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NWPR Books
10:22 am
Sat July 13, 2013

How Cricket Mirrors Indian Society, For Better And For Worse

Americans can seem a little sports-crazy, thanks to multimillion-dollar salaries for stars and big games that are practically national holidays. But our passion for sports has its limits: football, baseball and basketball, yes. Cricket? Not so much. In contrast, perhaps no country has more passion for a sport — any sport — than India has for cricket.

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NWPR Books
4:03 am
Sat July 13, 2013

A Memoir About Finding One's Place In The Natural World

The latest addition to a body of work that includes six novels, a short story collection, and editorship of several folk tale anthologies, I Hate to Leave This Beautiful Place is just the right sort of read for those who usually take in non-fiction with a grim reluctance, as if it were cod liver oil. I was drawn by its promise of a memoir structured around five "incidents of arresting strangeness" in the author's life. I was not disappointed.

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NWPR Books
4:08 pm
Fri July 12, 2013

Not My Job: A 'Gilligan's Island' Quiz For Novelist Gillian Flynn

Heidi Jo Brady

Gillian Flynn is a very nice person who writes books about very unpleasant people. Her suspenseful, best-selling mystery novel Gone Girl is told from the perspective of Nick and Amy, a couple who are as unreliable as narrators as they are as spouses.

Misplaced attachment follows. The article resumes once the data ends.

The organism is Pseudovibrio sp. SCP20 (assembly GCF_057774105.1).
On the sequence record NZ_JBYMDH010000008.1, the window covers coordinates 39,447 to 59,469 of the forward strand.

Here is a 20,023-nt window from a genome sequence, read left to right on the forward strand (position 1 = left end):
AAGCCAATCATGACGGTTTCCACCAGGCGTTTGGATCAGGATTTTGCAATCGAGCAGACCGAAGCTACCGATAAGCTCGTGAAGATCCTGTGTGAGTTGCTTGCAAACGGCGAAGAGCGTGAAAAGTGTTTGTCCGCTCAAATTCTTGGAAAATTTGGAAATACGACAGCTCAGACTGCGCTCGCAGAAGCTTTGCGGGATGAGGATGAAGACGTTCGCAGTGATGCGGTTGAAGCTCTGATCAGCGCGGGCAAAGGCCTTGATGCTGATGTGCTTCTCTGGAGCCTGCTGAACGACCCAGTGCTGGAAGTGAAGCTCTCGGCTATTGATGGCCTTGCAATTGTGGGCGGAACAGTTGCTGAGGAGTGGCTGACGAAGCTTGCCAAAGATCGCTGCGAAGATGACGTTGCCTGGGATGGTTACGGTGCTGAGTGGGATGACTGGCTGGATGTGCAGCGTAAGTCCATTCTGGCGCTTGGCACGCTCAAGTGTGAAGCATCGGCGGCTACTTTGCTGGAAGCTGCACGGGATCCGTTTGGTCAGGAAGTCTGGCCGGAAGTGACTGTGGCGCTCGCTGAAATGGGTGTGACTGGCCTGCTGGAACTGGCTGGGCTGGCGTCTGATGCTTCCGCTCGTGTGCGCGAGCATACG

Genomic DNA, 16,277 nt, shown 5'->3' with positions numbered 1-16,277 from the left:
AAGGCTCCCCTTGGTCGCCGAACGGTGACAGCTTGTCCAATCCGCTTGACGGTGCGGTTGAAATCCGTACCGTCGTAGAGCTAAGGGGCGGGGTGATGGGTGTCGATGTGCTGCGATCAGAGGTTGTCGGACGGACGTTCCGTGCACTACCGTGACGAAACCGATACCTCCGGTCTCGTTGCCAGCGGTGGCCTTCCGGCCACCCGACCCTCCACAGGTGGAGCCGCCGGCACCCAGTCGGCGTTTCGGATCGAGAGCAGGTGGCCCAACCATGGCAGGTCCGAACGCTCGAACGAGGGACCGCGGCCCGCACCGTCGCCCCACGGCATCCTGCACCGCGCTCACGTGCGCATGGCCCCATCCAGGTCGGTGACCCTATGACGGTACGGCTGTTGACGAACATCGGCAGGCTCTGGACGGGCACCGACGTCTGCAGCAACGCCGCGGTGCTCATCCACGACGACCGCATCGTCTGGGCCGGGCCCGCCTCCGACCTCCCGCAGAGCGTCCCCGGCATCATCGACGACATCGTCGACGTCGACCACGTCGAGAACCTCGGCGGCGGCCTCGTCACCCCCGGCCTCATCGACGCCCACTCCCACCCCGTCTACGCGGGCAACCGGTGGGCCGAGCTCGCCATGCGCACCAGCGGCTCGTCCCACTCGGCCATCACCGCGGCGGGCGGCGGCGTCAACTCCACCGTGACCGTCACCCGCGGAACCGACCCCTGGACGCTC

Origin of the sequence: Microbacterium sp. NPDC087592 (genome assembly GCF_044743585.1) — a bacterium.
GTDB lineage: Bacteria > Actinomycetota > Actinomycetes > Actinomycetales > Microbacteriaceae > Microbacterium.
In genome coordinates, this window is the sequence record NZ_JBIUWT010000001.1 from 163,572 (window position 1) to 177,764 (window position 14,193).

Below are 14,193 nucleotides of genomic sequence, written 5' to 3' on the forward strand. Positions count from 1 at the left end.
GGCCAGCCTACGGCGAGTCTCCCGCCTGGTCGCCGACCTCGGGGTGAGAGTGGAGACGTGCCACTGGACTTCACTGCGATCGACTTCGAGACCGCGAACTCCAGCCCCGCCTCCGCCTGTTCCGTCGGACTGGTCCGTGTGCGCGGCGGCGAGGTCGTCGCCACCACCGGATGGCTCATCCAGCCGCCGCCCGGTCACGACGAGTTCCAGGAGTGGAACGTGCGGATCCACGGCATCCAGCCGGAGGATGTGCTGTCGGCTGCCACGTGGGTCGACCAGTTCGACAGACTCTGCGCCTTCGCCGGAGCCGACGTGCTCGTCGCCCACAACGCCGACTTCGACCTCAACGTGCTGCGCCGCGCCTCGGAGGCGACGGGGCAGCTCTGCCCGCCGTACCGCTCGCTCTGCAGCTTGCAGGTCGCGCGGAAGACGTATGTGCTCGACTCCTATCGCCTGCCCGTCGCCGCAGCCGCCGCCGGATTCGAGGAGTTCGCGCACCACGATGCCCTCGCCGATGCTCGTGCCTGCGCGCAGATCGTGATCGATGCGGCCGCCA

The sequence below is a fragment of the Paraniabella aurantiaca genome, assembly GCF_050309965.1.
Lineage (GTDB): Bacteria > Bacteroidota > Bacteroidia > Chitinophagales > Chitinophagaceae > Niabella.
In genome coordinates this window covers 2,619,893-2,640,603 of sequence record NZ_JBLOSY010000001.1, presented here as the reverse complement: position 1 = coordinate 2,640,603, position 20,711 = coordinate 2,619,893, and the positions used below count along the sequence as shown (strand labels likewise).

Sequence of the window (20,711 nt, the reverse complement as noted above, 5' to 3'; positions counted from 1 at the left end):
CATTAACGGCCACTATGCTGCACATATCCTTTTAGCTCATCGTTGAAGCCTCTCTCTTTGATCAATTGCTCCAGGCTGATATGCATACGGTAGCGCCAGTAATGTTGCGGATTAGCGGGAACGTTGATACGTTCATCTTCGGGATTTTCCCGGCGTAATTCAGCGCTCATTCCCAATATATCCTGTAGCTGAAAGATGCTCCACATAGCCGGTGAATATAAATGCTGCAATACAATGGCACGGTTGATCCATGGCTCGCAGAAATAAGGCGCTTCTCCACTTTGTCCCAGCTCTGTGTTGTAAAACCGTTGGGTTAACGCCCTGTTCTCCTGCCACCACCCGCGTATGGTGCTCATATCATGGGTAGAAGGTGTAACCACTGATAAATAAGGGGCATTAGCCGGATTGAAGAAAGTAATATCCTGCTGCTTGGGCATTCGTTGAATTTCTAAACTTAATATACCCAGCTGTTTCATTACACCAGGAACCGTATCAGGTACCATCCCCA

Since Flynn's name, Gillian, is just one letter short of "Gilligan," we've invited her to answer three questions about the classic TV series Gilligan's Island.

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NWPR Books
10:37 am
Fri July 12, 2013

BuzzFeed Identifies Red Flag Favorite Books, Which Is A Red Flag

BuzzFeed's Joseph Bernstein says that liking these books always, without exception, universally indicates a red flag. We take issue.
iStockphoto.com

As is a pretty common happening on the internet now, there's a new BuzzFeed article going around. The headline is a random and arbitrary number followed by some nouns, and the article itself is a numbered list of pictures, animated GIFs, and perhaps as many as 100 words or so.

This week's entry: Joseph Bernstein's July 9 screed, 28 'Favorite' Books That Are Huge Red Flags.

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NWPR Books
8:42 am
Fri July 12, 2013

Motown, Vietnam, The Civil Rights Movement And One Iconic Song

Mark Kurlansky is the author of Cod, Salt and The Food of a Younger Land. He lives in New York City.
Sylvia Plachy Courtesy of Doubleday

Originally published on Mon July 15, 2013 3:13 pm

Can a rhythm and blues song change the world? That's the question at the heart of veteran author Mark Kurlansky's new book, Ready for a Brand New Beat, a chronicle of the spectacular success of Motown hit "Dancing in the Street."